From 11 - 13 September 2011, the Clingendael Netherlands Institute of International Relations, Wilton Park, The Ministry of Foreign Affairs of the Netherlands, and the BWC Implementation Support Unit jointly hosted the international workshop on “Prospects for the 2011 BWC Review Conference", in the Hague, Netherlands. The workshop was intended to provide an opportunity for BWC States Parties to discuss the full range of issues surrounding the BWC and its implementation, in order to prepare for the Seventh Review Conference of the BWC, which will be held 5 - 22 December 2011.
At the workshop, It was decided that in terms of the success criterion, concrete proposals for action need to be developed. In this respect preparations for the Review Conference reached a critical juncture: where ‘agreeing that something needs to be done’ moves from vague discussion into designing concrete proposals for presentation. The proposed areas for action included: confidence-enhancing measures; the future of the Implementation Support Unit and the intersessional work program; issues relating to co-operation and assistance; and issues relating to verification and compliance.
Participants agreed that the relationship between the co-operation and assistance aspects and security aspirations is evolving and the Article X debate is being reframed in a manner which is allowing many of the obstacles which previously prevented meaningful discussions to be removed. They also agreed that essential to ensuring that the BWC remains robust in the next decade is the ability to adequately identify and address rapid advancements in science and technology which are occurring in areas relevant to the convention. Several proposals emerged which States Parties might consider, which are discussed further in the Official Conference Report.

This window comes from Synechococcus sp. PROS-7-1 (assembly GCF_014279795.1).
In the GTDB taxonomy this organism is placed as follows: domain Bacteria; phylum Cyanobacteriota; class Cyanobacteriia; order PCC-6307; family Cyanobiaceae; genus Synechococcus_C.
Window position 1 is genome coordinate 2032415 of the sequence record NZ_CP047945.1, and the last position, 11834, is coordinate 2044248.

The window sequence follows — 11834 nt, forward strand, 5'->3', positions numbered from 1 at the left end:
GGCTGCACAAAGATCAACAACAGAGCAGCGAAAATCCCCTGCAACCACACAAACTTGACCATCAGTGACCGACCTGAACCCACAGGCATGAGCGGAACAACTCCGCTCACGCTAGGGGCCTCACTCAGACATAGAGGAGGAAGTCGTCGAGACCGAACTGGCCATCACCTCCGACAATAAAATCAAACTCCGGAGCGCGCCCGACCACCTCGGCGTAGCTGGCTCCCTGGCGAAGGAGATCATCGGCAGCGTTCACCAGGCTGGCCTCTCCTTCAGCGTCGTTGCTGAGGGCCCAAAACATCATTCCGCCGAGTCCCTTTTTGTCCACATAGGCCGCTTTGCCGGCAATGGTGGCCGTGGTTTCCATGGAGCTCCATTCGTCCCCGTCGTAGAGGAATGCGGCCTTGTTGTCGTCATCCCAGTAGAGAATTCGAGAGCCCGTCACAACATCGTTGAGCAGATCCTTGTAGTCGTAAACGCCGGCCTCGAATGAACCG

The intersessional process was widely regarded as a success and should continue. However several limitations of the current format were highlighted so that States Parties might consider reforming the process at the upcoming Review Conference. These include in inability of the Meetings of States Parties to take decisions and the current inflexible process of selecting topics for the meetings several years in advance. It was suggested that if there is to be a substantial change in the work of the intersessional meetings that the mandate and workload of the Implementation Support Unit (ISU) be revisited.
To read more about the proposals, discussions, and outcomes of the Clingendael workshop see the Official Conference Report.